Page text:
Cook This: Three recipes from Asian Vegetables, including stuffed cabbage with teriyaki sauce

Make the Wang sisters’ lightly braised gai lan with miso and pancetta, steamed pork-stuffed Asian eggplant and glazed baluchoux with teriyaki sauce

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Our cookbook of the week is Asian Vegetables by the Wang sisters, farmer Stéphanie Wang, dietitian Caroline Wang and musician Patricia Ho-Yi Wang.

Jump to the recipes: lightly braised gai lan with miso and pancetta, steamed pork-stuffed Asian eggplant and glazed baluchoux with teriyaki sauce.

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Sisters Stéphanie Wang, Caroline Wang and Patricia Ho-Yi Wang — a farmer, dietitian and musician, respectively — bring different perspectives to their debut book, Asian Vegetables. Equal parts gardening guide, recipes and stories spanning three generations and as many countries (China, Madagascar and Canada), the cookbook is a unique exploration of family and the food of their Cantonese heritage.

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Asian Vegetables started with Le Rizen, Stéphanie’s organic farm in Frelighsburg, a village in the Eastern Townships of Quebec.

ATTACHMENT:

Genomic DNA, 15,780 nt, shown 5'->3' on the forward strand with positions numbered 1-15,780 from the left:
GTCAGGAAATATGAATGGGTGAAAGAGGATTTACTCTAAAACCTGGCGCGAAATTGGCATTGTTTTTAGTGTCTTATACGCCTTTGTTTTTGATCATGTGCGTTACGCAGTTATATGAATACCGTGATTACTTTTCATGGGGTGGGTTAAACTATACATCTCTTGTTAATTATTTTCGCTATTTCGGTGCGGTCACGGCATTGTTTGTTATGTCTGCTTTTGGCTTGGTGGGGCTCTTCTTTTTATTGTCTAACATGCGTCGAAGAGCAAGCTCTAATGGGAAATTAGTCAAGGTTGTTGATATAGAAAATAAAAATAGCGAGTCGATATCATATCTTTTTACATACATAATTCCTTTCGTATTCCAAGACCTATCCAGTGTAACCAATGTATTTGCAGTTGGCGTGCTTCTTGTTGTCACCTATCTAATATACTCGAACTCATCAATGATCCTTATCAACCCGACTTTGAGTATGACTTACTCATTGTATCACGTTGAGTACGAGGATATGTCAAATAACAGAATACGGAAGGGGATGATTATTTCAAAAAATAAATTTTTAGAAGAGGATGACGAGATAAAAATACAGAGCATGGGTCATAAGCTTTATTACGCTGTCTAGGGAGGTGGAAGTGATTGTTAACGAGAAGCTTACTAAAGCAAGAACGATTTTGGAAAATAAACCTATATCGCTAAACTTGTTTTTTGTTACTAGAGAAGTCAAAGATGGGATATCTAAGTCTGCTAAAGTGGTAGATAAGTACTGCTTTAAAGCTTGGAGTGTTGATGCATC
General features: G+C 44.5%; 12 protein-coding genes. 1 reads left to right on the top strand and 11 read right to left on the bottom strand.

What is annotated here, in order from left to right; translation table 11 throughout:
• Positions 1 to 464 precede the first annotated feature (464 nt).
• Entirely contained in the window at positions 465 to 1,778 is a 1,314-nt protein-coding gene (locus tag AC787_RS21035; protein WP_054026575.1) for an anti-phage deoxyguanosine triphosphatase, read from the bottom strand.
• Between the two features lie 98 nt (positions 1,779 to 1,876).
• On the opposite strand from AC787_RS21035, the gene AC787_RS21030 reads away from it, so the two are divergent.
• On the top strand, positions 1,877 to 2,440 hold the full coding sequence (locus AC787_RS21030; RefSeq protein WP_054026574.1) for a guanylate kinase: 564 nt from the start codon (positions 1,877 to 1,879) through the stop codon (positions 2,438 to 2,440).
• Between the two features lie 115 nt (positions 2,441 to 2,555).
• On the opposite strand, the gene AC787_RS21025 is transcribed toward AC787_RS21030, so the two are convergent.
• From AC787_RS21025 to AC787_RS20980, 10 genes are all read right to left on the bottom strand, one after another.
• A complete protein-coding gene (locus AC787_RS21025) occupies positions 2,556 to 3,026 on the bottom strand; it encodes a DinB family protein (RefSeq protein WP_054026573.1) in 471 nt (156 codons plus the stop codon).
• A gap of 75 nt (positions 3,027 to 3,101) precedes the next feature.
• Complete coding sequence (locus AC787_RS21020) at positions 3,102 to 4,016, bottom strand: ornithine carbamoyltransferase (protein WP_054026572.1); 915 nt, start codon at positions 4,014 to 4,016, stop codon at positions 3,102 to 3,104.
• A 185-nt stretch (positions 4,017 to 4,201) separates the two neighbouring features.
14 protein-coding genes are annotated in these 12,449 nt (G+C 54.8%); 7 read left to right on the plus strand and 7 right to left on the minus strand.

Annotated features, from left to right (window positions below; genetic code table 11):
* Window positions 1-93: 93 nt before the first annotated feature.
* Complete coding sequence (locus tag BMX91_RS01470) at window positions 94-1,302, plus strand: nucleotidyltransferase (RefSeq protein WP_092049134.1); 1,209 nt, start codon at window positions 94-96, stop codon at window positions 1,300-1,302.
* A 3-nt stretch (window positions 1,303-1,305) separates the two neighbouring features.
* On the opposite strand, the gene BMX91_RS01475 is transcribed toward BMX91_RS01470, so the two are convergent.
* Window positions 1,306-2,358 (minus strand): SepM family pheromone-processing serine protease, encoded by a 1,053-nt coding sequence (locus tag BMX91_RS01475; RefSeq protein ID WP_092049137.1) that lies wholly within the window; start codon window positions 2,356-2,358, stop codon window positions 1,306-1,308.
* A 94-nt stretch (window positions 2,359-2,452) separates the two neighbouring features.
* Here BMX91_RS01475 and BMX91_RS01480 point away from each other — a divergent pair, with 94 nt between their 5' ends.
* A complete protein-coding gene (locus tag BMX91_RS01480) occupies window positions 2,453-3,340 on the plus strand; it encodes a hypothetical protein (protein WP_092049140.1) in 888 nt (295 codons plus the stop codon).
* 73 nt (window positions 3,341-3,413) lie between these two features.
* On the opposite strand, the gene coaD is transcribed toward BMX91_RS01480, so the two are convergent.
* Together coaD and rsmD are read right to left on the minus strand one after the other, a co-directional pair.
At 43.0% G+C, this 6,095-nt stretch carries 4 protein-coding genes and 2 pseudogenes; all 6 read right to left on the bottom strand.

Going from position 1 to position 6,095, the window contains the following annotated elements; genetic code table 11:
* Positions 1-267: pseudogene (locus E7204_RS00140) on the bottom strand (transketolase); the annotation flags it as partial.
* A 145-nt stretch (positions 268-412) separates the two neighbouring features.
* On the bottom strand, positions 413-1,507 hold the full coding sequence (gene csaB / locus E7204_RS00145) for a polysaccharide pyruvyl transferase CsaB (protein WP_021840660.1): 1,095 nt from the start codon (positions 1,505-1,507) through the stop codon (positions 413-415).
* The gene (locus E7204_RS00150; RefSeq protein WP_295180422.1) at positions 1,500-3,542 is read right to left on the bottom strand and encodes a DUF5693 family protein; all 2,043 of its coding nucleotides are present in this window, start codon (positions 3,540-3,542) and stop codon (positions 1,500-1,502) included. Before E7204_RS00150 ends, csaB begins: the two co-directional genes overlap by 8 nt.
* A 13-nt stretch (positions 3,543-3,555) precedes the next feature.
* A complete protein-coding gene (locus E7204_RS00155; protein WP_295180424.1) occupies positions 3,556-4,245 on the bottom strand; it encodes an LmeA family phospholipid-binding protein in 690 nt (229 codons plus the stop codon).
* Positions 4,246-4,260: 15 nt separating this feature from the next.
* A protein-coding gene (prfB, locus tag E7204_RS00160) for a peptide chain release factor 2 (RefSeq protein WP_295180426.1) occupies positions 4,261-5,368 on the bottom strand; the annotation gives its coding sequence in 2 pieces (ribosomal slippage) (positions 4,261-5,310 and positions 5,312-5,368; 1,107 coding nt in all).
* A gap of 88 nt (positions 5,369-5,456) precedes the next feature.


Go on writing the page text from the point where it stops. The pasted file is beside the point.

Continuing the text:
Vegetables such as bok choy, napa cabbage and gai lan may be widely available in Canada today but many other Asian varieties are more elusive — even though, as the Wang sisters highlight, they are well-suited to our northern climate.

“It sounds revolutionary, incongruous, to think of growing Asian vegetables in Quebec, but it’s the same latitude as northern China,” says Patricia, a violinist, podorythmist and singer based in Rimouski.

At Le Rizen, which Stéphanie founded in 2016, they grow more than 40 varieties of Asian vegetables and plants, including luffa, mustard greens and shiso (which are among the 15 featured in the book), and make products such as kimchi, pesto and sambal.

“We’re pioneers and, sometimes, I think it’s challenging for us,” says Stéphanie. “It’s a nice challenge, and I really love research and development. While at the same time, we’re pushing the limits and being the first ones to introduce a lot of these vegetables to the public. So, we have to explain a lot. Education and introducing people to these vegetables — how to eat them, how to cook them, how to preserve them — it’s all part of what we do.”

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Left to right: Caroline Wang, Patricia Ho-Yi Wang and Stéphanie Wang
From left, Caroline Wang, Patricia Ho-Yi Wang and Stéphanie Wang. Photo by Virginie Gosselin